“It’s as if we had just arrived in our time,” he illustrates.
In Life, life, no incredible stunts or large-scale scenes with an unlimited budget. That Vincent (Normand Daneau) who seeks to quit his lousy job as a clerk at his brother’s video club to emancipate himself as a screenwriter, Claire (Macha Limonchik) who can no longer bear impossible loves, Marie (Julie McClemens) and Simon (Patrick Labbé) who aspire to build a family and establish their nest, and Jacques (Vincent Graton), who wishes to spend sweet days with a serious companion, without constraints.
That “of the intimate”, maintains Stéphane Bourguignon. Not to be confused with “everyday life”.
“These people were not going through ordinary things. They lived simple things, but which demanded a lot, emotionally. They were all at a pivotal point in their lives, and they had to find a way to get past this stage, which was holding them back a bit. Me, I said that it was a series on the fact of growing up, evolving. Each of the characters had a particular knot and, over the 39 episodes, I lingered around turning around that knot and showing how the characters managed to overcome it. I think that’s why people liked the series: we really talked about the human being, all the things that “bug” us, the intimate challenges “, sums up the creator, who is currently working on other works for the small screen of which he can not say anything for the moment, after All on me (2006-2011) and Fatale-Station (2016).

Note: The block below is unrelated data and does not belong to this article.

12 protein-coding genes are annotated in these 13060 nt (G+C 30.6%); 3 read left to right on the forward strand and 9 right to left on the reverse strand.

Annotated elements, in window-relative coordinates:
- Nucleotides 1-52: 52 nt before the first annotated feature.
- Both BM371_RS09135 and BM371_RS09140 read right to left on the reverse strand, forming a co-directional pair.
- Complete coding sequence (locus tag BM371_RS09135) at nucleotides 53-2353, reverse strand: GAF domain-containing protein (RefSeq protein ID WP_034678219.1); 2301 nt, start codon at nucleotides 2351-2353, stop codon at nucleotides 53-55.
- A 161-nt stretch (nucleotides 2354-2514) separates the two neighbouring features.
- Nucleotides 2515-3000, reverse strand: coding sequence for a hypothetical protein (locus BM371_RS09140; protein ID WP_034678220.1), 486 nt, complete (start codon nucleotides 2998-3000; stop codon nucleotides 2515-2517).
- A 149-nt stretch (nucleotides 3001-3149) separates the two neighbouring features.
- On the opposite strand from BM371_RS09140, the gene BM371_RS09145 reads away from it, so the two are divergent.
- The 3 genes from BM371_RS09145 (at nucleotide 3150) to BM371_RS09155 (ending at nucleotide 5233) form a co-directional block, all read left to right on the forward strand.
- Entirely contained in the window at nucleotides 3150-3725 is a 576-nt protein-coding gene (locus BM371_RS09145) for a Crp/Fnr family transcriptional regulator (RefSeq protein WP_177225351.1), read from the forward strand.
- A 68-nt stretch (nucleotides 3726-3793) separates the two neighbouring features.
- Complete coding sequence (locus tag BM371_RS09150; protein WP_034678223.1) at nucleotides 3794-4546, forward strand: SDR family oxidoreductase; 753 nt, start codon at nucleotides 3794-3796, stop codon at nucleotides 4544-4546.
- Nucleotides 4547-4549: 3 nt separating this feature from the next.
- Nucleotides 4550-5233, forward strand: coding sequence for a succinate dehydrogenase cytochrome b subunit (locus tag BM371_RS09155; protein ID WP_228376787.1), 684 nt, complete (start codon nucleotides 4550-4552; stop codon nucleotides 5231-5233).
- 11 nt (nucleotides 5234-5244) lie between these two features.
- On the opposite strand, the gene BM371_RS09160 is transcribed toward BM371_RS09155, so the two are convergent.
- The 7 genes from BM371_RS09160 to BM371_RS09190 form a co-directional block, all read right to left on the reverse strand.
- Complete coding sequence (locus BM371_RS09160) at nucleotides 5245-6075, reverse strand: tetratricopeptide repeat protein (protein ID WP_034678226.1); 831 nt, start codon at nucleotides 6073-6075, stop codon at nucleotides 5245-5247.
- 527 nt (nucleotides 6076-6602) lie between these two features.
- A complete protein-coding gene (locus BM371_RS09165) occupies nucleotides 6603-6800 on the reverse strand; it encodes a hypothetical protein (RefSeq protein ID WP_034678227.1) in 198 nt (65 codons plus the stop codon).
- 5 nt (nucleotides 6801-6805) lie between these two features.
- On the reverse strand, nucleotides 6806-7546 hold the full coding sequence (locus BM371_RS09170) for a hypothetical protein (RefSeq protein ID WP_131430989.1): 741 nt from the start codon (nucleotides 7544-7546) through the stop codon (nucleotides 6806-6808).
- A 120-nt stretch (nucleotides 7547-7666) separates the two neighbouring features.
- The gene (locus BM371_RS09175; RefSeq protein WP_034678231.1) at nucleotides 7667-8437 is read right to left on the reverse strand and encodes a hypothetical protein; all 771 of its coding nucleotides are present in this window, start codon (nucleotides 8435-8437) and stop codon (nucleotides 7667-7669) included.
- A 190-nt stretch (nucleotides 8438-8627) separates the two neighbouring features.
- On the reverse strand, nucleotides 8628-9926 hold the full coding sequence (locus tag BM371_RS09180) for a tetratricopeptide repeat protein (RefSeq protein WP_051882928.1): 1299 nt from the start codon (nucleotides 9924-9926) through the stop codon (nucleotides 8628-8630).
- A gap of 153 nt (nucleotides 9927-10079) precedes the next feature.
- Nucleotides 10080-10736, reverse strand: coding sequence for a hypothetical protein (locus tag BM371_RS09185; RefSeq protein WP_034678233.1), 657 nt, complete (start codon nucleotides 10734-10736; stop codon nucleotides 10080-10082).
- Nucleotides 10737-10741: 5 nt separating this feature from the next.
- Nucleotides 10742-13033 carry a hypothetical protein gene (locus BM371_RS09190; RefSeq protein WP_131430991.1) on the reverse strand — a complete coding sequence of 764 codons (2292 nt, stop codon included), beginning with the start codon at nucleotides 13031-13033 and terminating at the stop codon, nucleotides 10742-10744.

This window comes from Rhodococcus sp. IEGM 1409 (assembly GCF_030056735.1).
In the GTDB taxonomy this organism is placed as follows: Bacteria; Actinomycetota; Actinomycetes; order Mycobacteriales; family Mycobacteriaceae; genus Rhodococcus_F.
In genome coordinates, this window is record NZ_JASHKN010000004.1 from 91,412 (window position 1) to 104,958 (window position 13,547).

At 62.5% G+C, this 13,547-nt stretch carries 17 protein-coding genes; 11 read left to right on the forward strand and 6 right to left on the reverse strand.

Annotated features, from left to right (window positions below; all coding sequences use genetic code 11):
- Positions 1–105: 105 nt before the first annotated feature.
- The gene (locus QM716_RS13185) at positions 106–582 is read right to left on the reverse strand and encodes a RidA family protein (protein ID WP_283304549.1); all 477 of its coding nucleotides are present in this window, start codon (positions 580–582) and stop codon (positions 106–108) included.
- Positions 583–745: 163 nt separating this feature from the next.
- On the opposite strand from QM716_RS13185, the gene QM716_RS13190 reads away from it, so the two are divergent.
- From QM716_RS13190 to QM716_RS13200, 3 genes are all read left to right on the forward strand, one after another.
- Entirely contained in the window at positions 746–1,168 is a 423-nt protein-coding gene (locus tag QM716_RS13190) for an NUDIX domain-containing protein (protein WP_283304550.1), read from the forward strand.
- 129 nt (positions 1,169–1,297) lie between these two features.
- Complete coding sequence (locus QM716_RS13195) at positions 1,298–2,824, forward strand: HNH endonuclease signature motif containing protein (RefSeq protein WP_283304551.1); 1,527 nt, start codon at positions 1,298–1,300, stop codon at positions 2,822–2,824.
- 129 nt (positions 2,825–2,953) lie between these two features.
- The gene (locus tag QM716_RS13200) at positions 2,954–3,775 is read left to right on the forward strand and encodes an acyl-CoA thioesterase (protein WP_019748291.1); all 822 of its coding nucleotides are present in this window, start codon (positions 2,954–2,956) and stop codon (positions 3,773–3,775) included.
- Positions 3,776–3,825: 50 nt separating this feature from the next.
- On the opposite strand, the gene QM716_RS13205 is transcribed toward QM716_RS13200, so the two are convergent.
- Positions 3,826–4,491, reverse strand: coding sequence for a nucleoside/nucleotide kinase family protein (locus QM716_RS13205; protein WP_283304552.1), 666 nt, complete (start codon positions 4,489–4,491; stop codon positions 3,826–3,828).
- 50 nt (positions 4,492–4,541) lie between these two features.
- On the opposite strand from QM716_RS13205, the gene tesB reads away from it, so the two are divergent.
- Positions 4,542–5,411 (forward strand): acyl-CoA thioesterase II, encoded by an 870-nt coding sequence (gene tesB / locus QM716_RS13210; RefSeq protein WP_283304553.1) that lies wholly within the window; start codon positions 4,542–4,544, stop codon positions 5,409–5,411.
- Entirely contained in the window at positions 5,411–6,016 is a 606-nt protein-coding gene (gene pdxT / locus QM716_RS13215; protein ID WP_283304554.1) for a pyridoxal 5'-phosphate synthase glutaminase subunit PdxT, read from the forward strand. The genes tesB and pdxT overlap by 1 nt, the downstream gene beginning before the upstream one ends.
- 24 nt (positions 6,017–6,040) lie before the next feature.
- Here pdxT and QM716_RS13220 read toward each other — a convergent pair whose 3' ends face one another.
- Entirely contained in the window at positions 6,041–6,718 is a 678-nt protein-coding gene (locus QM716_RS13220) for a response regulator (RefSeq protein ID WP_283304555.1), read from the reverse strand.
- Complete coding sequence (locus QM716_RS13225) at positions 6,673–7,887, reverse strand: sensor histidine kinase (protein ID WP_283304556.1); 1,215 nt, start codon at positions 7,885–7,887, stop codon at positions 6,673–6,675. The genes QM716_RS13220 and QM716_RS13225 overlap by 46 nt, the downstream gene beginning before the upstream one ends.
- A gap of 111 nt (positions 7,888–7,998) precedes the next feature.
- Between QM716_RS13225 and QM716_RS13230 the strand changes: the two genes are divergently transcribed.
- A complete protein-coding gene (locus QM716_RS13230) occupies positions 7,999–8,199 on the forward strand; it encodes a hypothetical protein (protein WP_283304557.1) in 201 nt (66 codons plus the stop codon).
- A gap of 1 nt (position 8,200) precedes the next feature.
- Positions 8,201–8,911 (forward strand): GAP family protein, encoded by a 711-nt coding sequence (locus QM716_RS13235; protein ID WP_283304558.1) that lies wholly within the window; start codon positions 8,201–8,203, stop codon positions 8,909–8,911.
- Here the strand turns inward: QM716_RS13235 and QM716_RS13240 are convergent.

Even today, Stéphane Bourguignon receives messages from people (of all ages) claiming to have watched for a second, third or tenth time. Life, life, long before we decide to replay the opus on television.
Box: They said …
Vincent Graton (Jacques): “The theme of Life, life, friendship, was very strong in itself. This unconditional love between five very different friends, but who have a loyalty and a welcome between them. There was talk of accepting homosexuality, of dreams to be achieved, and the dialogues were magnificent, filled with pearls and depth. I still have some lines in mind. Many gays have told me that they are happy to see a gay person not be interpreted in a mannered manner. “
Macha Limonchik (Claire): “People’s love for Life, life was very special. Those who liked Life, life love him for life, with an unfailing love. For some people, we will never be replaced by another show. From the start, we were convinced that we had in our hands something very, very rare, and very, very precious, new, and which had never happened visually. In 2021, these are themes that we should revisit on television: it is a series where there was not a lot of cynicism, with a lot of love and affection. “